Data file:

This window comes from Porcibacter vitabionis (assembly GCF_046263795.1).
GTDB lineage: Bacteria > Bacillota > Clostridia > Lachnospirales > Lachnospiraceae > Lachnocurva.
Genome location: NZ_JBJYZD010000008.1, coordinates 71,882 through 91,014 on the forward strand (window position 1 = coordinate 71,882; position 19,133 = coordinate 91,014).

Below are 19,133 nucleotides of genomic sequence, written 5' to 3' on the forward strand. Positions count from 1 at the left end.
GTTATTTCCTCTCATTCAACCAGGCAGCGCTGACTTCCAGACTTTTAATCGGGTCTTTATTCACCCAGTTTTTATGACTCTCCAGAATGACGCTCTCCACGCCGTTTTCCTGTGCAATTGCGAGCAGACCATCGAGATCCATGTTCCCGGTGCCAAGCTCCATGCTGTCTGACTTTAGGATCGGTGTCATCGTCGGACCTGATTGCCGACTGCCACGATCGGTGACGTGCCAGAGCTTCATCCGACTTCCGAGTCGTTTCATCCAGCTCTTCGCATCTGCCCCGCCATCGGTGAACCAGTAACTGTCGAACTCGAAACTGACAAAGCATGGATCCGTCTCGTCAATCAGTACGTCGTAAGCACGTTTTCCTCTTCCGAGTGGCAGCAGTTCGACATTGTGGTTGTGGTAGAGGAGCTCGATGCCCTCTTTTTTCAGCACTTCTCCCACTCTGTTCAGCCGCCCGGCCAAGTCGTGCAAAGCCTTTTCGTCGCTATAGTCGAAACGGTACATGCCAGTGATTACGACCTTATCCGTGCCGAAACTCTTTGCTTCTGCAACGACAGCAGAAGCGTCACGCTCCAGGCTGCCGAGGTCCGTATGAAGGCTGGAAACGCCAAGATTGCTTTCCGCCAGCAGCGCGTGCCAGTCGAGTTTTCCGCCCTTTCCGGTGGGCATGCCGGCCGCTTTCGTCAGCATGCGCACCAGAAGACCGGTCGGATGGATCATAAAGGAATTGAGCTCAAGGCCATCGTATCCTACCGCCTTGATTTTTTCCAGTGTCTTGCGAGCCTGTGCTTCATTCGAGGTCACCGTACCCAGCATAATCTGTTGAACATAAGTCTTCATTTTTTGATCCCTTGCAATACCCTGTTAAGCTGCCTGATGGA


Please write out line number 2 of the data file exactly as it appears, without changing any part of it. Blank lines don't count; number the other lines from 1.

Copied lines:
GTDB lineage: Bacteria > Bacillota > Clostridia > Lachnospirales > Lachnospiraceae > Lachnocurva.